Storm on Saturn from Cassini (February 25, 2011)

Storm on Saturn from Cassini (February 25, 2011)

You can see a huge storm (the largest, most intense storm observed on Saturn by NASA’s Voyager or Cassini spacecraft) churning through the atmosphere in Saturn’s northern hemisphere overtakes itself as it encircles the planet in this true-color view. THis image is captured on February 25, 2011. The storm was already begun twelve days ago. During that time, some of the clouds moved south. This tail, which appears as slightly blue clouds south and west (left) of the storm head, can be seen encountering the storm head in this view.

Images taken using red, green and blue spectral filters were combined to create this natural color view. The images were acquired with the Cassini spacecraft wide-angle camera at a distance of approximately 1.4 million miles (2.2 million kilometers) from Saturn.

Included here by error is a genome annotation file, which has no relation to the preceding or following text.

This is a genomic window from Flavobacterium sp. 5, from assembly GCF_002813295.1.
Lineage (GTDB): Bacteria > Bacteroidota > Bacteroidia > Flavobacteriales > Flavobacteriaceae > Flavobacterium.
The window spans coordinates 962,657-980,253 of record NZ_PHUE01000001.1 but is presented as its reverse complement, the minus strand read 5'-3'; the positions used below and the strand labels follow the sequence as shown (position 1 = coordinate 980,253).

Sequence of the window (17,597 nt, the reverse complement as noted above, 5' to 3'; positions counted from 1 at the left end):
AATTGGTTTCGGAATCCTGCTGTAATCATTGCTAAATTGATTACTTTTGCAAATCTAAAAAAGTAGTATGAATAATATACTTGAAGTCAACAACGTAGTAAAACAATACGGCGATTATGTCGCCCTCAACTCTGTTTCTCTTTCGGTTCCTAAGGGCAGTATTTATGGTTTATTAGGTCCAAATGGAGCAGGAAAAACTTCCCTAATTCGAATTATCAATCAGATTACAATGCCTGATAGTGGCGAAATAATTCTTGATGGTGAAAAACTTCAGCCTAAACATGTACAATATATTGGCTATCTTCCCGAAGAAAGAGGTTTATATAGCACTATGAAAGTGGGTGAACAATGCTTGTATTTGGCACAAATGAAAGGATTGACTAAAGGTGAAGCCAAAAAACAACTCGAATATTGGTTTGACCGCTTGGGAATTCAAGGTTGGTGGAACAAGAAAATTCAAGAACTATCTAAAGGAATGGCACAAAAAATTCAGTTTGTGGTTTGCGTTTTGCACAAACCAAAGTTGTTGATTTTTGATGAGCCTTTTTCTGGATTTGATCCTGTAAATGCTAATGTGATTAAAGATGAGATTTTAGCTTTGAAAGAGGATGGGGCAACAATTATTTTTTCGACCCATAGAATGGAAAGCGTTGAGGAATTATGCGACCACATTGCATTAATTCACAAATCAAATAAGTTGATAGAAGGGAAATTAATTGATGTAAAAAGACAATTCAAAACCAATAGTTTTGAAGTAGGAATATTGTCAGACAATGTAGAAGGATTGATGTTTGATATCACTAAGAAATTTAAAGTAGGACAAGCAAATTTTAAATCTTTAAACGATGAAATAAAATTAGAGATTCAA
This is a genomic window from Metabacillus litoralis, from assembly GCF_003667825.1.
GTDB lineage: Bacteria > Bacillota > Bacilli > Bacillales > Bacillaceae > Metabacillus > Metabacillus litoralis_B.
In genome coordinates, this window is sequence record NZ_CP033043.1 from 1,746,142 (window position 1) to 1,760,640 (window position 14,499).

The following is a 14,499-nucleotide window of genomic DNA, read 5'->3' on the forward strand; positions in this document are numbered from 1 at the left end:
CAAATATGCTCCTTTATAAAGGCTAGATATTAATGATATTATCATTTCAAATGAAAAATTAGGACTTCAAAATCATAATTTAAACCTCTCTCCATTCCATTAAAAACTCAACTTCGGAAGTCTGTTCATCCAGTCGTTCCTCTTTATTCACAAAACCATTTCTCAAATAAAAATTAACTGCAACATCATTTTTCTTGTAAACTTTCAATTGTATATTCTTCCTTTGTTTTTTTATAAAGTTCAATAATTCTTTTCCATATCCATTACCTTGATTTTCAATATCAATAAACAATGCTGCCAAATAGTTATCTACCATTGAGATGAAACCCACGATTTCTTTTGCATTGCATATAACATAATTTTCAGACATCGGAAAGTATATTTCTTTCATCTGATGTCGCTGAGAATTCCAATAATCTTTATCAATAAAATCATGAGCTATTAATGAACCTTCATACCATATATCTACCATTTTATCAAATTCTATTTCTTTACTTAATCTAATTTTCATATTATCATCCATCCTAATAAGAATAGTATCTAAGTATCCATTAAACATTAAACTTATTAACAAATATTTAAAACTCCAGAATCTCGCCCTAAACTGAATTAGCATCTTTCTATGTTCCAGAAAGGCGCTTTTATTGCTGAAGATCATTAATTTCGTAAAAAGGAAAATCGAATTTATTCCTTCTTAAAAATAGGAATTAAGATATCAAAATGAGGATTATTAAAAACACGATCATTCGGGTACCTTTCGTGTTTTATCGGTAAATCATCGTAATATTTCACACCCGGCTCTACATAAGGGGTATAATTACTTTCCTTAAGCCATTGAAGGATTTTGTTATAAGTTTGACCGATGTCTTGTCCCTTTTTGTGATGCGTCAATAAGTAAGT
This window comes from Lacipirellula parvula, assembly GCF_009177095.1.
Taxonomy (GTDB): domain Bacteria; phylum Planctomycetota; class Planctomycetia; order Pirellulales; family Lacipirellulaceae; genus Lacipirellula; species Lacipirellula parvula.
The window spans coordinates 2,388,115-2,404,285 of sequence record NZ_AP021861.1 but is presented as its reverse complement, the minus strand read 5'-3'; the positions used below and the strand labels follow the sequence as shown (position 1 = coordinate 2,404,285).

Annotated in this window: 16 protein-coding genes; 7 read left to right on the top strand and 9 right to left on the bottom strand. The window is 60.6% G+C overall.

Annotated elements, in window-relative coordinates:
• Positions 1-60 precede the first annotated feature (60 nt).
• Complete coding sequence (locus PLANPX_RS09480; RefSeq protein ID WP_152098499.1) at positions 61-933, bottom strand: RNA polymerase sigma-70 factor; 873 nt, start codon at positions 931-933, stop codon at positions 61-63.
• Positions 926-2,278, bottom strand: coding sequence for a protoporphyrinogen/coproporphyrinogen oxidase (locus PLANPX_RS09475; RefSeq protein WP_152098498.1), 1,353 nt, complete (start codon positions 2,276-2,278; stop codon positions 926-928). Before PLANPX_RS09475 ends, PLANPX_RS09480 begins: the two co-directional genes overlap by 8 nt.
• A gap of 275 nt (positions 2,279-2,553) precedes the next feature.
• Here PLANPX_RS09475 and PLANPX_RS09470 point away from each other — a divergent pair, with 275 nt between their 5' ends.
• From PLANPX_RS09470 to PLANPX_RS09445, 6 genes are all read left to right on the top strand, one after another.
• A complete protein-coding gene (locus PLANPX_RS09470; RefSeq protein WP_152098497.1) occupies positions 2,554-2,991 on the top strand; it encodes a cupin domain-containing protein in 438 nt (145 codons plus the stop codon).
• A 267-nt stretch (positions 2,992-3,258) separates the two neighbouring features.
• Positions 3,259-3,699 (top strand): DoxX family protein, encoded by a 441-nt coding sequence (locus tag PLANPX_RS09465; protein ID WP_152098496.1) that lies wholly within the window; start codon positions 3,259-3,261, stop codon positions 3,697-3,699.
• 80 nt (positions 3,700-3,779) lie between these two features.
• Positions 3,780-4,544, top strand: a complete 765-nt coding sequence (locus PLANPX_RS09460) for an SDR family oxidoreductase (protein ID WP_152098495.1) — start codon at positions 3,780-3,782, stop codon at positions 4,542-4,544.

Huge storms called Great White Spots have been observed in previous Saturnian years (1 Saturnean year is about 30 Earth years), usually appearing in late northern summer. But, neither the Voyager nor the Cassini spacecraft were at Saturn for previous Great White Spot appearances. At the time the images were taken, Saturn was experiencing early northern spring, so this storm, if it is a Great White Spot, was happening earlier than usual.

You can also See Spotting Saturn’s Northern Storm for a nearly true-color view taken in December 2010 and A Day in the Life for false-color high-resolution views of the storm taken in February 2011.

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